Rice quality and functionality are characterized in many ways, depending largely on the industry segment using the rice. These characteristics include appearance, milling, and cooking parameters. Recently, variable quality of rice grown in the United States has been reported, but the cause was not well documented. Agronomic impacts include planting time, irrigation and fertility, cultivar selection, and harvest conditions. However, recent research suggests that ambient air temperature, specifically elevated nighttime air temperature (NTAT) during grain filling, dramatically affects the variability of rice milling quality, in terms of milled- and head-rice yields; appearance, in terms of chalkiness; and functional characteristics, including viscosity profiles, gelatinization temperatures, and proximate concentrations. Future research is needed to develop cultivars that are resistant to stress resulting from elevated NTAT during the critical period of grain filling, and, for the near term, to develop altered production management practices that mitigate elevated-temperature stress.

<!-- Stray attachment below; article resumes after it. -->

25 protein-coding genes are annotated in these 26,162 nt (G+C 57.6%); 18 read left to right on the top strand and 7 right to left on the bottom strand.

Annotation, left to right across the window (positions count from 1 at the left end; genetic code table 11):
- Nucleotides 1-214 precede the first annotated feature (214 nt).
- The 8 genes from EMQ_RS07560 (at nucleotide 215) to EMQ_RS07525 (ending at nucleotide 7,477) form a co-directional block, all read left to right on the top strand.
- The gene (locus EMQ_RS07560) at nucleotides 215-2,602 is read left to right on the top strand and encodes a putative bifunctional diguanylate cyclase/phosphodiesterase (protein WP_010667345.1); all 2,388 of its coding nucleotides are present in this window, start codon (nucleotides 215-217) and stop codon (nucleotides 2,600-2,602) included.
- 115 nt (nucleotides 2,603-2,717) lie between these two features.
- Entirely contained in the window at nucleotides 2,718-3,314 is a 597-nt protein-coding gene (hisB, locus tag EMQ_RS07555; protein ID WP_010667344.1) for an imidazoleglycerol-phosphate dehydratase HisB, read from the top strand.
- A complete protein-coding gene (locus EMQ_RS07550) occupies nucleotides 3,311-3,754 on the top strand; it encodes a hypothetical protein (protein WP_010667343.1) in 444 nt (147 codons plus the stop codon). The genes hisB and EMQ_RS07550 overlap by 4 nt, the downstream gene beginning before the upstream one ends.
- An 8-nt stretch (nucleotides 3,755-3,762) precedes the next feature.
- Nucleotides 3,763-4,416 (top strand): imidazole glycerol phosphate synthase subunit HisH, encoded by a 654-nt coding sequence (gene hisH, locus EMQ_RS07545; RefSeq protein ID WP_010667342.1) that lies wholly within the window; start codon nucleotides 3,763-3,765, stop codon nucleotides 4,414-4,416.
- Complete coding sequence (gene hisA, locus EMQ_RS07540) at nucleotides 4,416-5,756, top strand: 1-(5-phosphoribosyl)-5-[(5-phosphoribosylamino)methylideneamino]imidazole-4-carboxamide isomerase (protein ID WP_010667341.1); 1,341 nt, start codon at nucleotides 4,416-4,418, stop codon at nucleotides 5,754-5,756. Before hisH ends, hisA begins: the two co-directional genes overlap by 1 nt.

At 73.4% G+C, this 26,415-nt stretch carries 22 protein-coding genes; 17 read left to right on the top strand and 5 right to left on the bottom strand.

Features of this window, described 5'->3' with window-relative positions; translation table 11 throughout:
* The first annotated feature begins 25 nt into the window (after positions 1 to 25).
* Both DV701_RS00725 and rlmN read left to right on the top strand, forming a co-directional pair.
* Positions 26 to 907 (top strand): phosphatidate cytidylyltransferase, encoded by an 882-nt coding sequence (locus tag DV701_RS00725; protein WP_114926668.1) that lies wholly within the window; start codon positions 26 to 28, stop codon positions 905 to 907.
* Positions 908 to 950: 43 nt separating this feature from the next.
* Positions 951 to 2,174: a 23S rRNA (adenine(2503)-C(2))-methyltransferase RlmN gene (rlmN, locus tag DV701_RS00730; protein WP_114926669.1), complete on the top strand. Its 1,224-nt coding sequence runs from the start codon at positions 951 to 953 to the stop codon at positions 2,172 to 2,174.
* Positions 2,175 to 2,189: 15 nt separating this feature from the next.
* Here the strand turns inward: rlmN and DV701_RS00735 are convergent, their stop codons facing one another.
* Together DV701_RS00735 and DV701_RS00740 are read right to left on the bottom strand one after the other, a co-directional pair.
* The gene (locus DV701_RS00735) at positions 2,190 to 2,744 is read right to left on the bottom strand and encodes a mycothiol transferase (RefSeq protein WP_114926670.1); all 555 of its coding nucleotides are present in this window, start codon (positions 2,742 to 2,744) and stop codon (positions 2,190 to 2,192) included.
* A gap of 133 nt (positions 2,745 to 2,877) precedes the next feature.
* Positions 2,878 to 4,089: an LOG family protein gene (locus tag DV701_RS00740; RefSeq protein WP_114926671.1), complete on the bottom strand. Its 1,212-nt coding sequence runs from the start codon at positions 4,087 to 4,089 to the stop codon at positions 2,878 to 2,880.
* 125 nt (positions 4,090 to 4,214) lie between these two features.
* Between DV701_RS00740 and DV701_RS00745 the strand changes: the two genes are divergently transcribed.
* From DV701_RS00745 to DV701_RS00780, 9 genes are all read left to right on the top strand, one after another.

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  • Article Type: Review Article
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